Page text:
Never mind the charges, why was Zuma in chains?

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Never mind the charges, why was Zuma in chains?

Duduzane Zuma arrived at his first court appearance for corruption, but all everyone was interested in was his shackles

Journalist

Former president Jacob Zuma’s son Duduzane arrived at his first court appearance for corruption with leg irons around his ankles, and greeted the journalists seated behind him, while he awkwardly stood in the dock.“Why do you have those around your legs?” one reporter asked. “Do the cops think you’re going to run?”
Zuma’s 34-year-old son, now facing charges that he tried to bribe former deputy Finance minister Mcebisi Jonas, shook his head, clearly uncomfortable with the question.“I actually like this look,” he said, smiling. “They’re like gold chains.”
His humour may have been misplaced, given the seriousness of the case that he faces.The state says Duduzane contravened the Prevention and Combating of Corrupt Activities Act on October 23 2015, when he “directly or indirectly give or agree or offer to give any unauthorised gratification to wit, the position of Minister of Finance to Mcebisi Jonas, and/or an amount of R600-million and/or an amount of R600,000 for the benefit of Mr Mcebisi Jonas … in order for Mr Mcebisi Jonas to personally act in a manner, to wit to assist Mr Ajay Gupta and/or his associates with his business ventures with government”.In other words, the state says, Duduzane Zuma was a knowing participant in a Gupta plan to buy a Finance minister – months before his father replaced then Finance minister Nhlanhla Nene with Des van Rooyen.Duduzane Zuma’s lawyers have however described the case against the young man as “very weak”, and have stressed that he denies Jonas’s allegations. They’ve also questioned why the state has postponed the case against Zuma junior to January 24 next year, “given that the state has known about this case for over two-and-a-half years”.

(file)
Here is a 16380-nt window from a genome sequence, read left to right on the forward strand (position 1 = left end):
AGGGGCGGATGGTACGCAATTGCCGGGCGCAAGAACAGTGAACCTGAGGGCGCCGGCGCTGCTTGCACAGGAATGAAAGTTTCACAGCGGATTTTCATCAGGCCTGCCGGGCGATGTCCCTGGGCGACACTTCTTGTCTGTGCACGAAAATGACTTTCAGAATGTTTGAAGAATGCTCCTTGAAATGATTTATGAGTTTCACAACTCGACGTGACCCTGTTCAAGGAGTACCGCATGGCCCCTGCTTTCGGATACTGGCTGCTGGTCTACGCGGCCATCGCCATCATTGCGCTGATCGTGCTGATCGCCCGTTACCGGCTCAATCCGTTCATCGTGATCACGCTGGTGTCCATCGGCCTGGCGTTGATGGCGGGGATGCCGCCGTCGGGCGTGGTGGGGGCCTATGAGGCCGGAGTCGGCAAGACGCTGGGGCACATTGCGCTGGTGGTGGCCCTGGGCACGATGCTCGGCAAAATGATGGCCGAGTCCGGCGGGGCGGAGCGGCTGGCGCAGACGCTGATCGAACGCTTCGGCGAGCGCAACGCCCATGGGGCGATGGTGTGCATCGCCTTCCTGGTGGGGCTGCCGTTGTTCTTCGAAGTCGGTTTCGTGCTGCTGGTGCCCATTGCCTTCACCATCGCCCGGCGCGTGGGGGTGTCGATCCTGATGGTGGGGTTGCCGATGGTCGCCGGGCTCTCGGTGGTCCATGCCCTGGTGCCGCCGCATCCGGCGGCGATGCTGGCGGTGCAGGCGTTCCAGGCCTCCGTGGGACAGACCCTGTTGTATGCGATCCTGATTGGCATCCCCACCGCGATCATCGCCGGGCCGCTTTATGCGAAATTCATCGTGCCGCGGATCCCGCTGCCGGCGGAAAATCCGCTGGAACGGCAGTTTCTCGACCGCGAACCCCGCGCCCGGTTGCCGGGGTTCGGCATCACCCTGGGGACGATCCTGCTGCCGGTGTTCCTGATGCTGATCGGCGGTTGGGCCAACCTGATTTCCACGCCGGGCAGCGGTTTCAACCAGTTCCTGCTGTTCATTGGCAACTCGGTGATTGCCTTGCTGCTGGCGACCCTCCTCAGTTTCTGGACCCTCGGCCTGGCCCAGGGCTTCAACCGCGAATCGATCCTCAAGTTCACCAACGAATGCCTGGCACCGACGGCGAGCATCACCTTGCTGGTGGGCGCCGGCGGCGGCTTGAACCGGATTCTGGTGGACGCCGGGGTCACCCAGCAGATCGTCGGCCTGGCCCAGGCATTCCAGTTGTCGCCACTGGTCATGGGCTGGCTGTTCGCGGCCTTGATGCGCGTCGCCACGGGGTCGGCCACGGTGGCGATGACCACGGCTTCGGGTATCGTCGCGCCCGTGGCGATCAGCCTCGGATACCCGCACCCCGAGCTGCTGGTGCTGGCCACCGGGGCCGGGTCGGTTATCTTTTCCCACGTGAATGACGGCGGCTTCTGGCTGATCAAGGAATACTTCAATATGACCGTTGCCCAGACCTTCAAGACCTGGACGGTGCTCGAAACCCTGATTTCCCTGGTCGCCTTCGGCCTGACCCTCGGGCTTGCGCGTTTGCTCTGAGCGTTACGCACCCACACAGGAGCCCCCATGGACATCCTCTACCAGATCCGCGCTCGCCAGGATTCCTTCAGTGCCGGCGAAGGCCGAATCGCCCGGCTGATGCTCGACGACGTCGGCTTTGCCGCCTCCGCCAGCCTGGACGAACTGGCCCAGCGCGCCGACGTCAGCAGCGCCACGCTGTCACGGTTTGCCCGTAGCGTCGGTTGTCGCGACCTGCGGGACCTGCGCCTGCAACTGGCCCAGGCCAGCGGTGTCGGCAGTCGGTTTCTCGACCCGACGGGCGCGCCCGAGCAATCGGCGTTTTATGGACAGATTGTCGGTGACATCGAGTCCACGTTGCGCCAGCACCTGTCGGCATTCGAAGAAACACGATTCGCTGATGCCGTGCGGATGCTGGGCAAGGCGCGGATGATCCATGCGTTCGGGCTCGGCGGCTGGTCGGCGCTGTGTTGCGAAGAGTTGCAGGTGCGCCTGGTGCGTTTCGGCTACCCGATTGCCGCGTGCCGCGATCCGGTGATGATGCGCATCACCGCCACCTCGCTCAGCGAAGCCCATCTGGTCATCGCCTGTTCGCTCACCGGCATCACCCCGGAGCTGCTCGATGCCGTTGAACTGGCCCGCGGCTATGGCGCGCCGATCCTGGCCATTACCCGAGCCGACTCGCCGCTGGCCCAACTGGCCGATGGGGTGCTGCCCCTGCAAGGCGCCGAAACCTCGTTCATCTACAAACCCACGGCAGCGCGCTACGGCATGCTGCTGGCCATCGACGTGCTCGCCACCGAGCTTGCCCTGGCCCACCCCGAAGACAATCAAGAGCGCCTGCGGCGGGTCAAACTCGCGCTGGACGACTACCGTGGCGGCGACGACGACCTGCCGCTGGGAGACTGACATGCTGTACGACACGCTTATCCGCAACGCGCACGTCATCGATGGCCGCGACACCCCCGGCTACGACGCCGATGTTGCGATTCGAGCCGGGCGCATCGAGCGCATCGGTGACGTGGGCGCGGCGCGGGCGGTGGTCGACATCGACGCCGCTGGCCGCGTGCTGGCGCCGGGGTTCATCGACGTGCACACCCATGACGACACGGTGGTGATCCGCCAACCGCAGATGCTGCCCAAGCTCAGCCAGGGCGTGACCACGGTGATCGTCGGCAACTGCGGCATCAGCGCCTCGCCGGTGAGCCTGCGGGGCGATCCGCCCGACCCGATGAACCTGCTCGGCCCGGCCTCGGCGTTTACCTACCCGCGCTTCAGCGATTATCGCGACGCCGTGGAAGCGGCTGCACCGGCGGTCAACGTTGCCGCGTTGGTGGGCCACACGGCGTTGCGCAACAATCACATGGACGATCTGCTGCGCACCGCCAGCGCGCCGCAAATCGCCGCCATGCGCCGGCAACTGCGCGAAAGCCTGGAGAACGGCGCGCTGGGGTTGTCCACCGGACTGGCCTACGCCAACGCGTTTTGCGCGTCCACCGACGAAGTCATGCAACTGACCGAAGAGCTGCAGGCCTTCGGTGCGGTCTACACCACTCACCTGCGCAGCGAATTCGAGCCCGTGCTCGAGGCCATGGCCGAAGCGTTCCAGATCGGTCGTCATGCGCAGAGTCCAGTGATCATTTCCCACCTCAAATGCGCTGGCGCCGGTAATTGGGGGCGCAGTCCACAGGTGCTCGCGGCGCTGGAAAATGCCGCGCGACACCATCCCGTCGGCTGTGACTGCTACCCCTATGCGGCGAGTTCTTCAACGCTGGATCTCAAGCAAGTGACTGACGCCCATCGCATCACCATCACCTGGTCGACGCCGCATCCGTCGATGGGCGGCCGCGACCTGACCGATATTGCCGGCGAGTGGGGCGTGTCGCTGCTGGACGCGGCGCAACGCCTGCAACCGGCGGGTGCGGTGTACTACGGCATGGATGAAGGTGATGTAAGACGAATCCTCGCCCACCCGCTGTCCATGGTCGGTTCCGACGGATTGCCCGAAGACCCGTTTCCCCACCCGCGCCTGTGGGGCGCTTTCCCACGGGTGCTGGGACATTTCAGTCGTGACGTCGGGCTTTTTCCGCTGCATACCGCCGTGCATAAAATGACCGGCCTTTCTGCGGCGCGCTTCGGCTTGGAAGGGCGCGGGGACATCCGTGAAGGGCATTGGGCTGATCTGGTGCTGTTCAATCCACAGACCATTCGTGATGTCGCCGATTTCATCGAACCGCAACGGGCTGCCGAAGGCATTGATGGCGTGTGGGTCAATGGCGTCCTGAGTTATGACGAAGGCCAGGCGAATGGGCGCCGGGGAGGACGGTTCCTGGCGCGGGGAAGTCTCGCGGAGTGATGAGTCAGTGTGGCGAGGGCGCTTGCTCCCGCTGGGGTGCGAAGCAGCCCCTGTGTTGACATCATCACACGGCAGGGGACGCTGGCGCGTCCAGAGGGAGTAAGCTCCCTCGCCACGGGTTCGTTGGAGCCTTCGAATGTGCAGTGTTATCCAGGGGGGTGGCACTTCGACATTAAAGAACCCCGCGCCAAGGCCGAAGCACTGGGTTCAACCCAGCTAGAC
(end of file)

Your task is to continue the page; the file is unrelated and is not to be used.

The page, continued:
The National Prosecuting Authority maintains that the delay is necessary, because it hopes to charge other people in relation to the Jonas case. It’s apparent that Ajay Gupta, the oldest of the brothers, will be at the top of that list.
But, given that the state has yet to make any request for Ajay Gupta’s extradition, it is questionable whether he’ll be in the dock when the state leads Jonas’s evidence.One thing is certain: Duduzane Zuma’s appearance in court marks a significant moment in the NPA’s state capture prosecution campaign. He is the first high-profile figure to stand in the dock in connection with allegations contained in then public protector Thuli Madonsela’s State of Capture report.
Much of the social media reaction to the case, however, focused on the shackles around Zuma’s ankles, and whether they were necessary or not.
After he was granted R100,000 bail by Magistrate Jeremy Jansen van Vuuren, Zuma junior was filmed shuffling up to prosecutor Bulelwa Vimbane and shaking her hand.“Msholozi!” she said, and smiled.
As he walked away, reporters again asked him about the shackles around his ankles.
“I think it’s procedure,” he said, later adding: “At least this may give me street cred.” 
Hours after Zuma junior’s brief court appearance, which  lasted less than 15 minutes, the sight of the former president’s son in chains was still provoking discussion on social media.
Union leader Zwelinzima Vavi – once one of Zuma’s most loyal allies and now one of his most strident critics – tweeted: “I want to live in a society based on justice where the principle of equality before the law will be seen to be practiced.
“Shackles should only be used for dangerous criminals who can run away not those who handed themselves over to justice!This is meant to humiliate and is a stunt.”Hawks spokesperson Hangwani Mulaudzi was at pains to deny that the unit’s officers had pushed for Duduzane to be shackled, and stressed that this practice was “standard procedure” at the Commercial Crimes Court.
Mulaudzi was backed up by Duduzane Zuma’s attorney Rudi Krause, who said Hawks officers had in fact tried to negotiate with court staff to stop him from being shackled.
In an account corroborated by Mulaudzi, Krause said court officials had been adamant that every accused appearing at the court, prior to bail being granted, had to be shackled.
“When the officer stated that ... Mr Zuma said he did not want to be seen to be receiving special treatment and insisted that he be shackled too,” Krause said.

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